EI supports the candidacy of Prof. Mesfin Wolde-Mariam for the Sakharov Prize for Freedom of Thought
EI strongly supports the candidacy of Professor Mesfin Wolde-Mariam on behalf of its affiliate, the Ethiopian Teachers’ Association (ETA), for the European Parliament's Sakharov Prize for Freedom of Thought.
Professor Mesfin Wolde-Mariam has been a long-standing defender of human rights in Ethiopia, for nearly four decades. He is a founder of Ethiopian Human Rights Council (EHRCO) and was its chairman for years. He also was an active member and leader of the Ethiopia Teachers’ Association (ETA) branch of the university teachers' association, and a staunch advocate of teachers' rights. He has been speaking out against violence, authoritarianism, parochialism, extremist ideologies, and the pauperisation of the Ethiopian peasantry since his early days as a university lecturer. He persistently campaigned against the persecution of ETA leaders and members, both in his writings and in his public statements.
Professor Mesfin was also the first Ethiopian intellectual to speak out against the summary dismissal of 42 professors from Addis Ababa University in April 1993 and the repeated and violent suppression of student demonstrators. He wrote newspaper articles, gave several media interviews and press conferences, made public addresses and initiated EHRCO to issue a number of its earliest Human Rights violation reports on this issue of the violation of the constitutional rights of teachers and the repeated violence against student demonstrators.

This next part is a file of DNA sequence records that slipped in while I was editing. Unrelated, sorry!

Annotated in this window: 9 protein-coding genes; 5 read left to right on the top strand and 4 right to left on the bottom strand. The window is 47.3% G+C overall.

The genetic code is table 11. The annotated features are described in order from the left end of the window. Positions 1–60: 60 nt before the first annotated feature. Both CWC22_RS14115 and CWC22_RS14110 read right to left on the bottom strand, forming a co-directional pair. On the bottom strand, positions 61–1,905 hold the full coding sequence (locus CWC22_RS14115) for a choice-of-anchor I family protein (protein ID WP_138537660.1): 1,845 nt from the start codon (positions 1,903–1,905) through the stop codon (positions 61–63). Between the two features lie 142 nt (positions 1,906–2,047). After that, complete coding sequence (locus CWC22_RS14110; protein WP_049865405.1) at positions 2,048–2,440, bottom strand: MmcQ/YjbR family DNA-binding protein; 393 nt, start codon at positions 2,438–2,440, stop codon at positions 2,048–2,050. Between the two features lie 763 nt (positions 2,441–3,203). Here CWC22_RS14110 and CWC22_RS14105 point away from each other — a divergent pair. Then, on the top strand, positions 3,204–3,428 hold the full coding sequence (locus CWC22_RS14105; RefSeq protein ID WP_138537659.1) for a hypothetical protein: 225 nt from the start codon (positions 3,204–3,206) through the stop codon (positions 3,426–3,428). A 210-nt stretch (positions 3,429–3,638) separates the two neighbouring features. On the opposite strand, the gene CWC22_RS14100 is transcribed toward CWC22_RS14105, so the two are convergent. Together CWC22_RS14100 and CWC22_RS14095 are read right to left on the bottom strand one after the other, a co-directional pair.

For this principled stand, he was vilified and demonised repeatedly by the government and ruling party media. Once he was even briefly detained and later charged with incitement for no other reason than giving a public lecture on academic freedom to university students. If anybody has defended the rights of teachers and students in particular, and other Ethiopians in general with such vigour and perseverance despite the enormous risks to his personal safety and well-being, it is Professor Mesfin Wolde-Mariam.
Today, Professor Mesfin Wolde-Mariam is behind bars, suffering from pneumonia and pulmonary infection at the age of 76, charged with unsubstantiated and incredulous crimes. Awarding the Sakharov prize to Mesfin Wolde-Mariam will be a great symbolic gesture, by the international community, of solidarity with the victims of human rights violations, in defence of whom Mesfin has dedicated most of his active life. It will also be a great morale booster to other human rights defenders in Ethiopia who are striving against all odds for peace, social harmony, equality and justice.
Amnesty International has already recognized Professor Mesfin Wolde-Mariam as a prisoner of conscience, since shortly after his second detention happened on 2 November 2005.
The Sakharov Prize for Freedom of Thought, named after Soviet scientist and dissident Andrei Sakharov, was established in December 1985 by the European Parliament as a means to honour individuals or organizations who had dedicated their lives to the defence of human rights and freedoms.
The Prize comes with an endowment of 50,000 euros and is given out at a formal sitting in Strasbourg which falls on or around 10 December, the day on which the United Nations Universal Declaration of Human Rights was signed in 1948.